Computer science (CS) education helps students acquire skills such as computational thinking, problem-solving, and collaboration, among others. It has been linked with higher rates of college enrollment (Brown & Brown, 2020; Salehi et al., 2020), and a recent randomized control trial study also showed that lessons in computational thinking improved student response inhibition, planning, and coding skills (Arfé et., 2020). As these skills take preeminence in the rapidly changing 21st century, CS education promises to significantly enhance student preparedness for the future of work and active citizenship. CS education can also reduce skills inequality if education systems make a concerted effort to ensure that all students have equitable access to curricula that provide them with the needed breadth of skills, regardless of their gender, ethnicity, or socioeconomic status.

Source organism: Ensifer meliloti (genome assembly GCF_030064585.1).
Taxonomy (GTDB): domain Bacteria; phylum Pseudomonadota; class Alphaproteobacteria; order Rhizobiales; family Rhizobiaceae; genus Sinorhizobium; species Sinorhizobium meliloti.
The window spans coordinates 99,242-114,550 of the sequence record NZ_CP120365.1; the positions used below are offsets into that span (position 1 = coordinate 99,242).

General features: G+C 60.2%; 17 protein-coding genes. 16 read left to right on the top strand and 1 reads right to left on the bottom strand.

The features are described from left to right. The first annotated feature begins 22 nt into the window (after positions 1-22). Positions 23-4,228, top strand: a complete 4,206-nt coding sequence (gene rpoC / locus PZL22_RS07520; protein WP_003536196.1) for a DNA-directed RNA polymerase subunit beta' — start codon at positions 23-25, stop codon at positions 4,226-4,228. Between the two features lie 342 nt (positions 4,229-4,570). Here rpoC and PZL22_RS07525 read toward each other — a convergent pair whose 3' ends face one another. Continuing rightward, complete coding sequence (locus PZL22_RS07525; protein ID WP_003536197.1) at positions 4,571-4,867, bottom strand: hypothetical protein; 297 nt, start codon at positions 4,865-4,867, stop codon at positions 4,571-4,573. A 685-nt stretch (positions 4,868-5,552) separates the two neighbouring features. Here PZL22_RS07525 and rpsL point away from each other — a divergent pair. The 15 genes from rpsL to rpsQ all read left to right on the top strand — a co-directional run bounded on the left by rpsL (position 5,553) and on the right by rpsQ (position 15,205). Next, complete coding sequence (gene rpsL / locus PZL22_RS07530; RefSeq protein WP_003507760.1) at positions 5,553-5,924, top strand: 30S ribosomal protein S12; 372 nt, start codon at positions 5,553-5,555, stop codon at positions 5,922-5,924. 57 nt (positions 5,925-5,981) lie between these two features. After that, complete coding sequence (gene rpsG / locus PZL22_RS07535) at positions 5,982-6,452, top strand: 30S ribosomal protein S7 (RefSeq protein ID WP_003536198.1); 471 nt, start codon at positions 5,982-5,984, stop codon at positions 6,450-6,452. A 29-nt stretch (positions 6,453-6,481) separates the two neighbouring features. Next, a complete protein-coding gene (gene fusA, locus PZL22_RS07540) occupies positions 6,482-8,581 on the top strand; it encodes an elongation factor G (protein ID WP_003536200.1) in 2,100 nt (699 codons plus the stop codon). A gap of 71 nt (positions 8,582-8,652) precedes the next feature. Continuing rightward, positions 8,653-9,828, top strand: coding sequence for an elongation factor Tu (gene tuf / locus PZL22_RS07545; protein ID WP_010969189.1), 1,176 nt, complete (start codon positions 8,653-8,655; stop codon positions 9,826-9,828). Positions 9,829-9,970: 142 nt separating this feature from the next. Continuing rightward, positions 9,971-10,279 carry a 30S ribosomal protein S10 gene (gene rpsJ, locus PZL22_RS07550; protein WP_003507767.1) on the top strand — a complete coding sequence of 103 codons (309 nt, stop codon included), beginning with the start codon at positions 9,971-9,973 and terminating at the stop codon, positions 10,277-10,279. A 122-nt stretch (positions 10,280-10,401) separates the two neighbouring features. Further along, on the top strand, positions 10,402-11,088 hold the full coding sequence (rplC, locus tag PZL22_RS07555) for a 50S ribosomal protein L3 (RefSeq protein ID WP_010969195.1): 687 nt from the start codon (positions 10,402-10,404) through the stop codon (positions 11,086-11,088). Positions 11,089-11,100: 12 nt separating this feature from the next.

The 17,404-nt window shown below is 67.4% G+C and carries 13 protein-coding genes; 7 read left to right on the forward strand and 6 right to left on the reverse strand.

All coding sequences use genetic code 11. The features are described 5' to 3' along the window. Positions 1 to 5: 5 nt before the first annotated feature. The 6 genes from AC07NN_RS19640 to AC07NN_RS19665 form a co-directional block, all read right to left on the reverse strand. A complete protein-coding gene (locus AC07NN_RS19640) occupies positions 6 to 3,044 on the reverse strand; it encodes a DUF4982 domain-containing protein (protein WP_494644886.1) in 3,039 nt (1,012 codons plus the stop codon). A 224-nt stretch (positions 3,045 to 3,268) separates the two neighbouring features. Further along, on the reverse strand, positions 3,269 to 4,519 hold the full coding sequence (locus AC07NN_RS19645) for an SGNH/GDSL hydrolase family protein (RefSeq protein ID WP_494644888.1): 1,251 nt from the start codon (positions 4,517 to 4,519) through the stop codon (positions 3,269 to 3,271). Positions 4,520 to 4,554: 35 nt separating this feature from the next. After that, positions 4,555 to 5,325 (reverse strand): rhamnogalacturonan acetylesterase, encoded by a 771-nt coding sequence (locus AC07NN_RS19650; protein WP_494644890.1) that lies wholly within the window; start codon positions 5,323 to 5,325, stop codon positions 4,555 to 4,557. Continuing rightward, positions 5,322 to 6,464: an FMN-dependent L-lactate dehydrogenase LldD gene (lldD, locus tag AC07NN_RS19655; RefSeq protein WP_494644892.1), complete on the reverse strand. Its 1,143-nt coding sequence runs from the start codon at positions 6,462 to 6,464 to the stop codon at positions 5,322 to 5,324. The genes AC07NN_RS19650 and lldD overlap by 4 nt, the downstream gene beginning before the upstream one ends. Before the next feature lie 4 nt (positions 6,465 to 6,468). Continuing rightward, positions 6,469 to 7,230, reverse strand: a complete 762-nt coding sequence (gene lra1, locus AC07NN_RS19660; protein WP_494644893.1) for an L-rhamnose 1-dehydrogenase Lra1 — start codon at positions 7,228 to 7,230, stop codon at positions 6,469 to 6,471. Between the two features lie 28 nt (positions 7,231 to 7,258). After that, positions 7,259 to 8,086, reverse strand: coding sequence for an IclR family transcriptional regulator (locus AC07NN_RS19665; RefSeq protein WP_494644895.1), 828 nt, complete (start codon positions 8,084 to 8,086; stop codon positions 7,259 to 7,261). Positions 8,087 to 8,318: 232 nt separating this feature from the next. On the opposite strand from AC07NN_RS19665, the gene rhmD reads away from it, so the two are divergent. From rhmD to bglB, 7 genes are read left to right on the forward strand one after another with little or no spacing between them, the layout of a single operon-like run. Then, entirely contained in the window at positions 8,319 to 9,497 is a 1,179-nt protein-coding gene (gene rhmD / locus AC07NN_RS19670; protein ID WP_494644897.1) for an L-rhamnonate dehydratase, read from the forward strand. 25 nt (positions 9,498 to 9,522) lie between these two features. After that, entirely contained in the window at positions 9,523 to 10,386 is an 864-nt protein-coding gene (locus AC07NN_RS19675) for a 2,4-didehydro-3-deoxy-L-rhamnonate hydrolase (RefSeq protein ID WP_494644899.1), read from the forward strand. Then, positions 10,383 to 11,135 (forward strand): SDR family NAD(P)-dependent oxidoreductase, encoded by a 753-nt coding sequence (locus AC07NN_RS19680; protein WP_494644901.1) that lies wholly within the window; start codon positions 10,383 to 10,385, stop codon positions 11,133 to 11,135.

How Arkansas implemented its computer science education program (brookings.edu)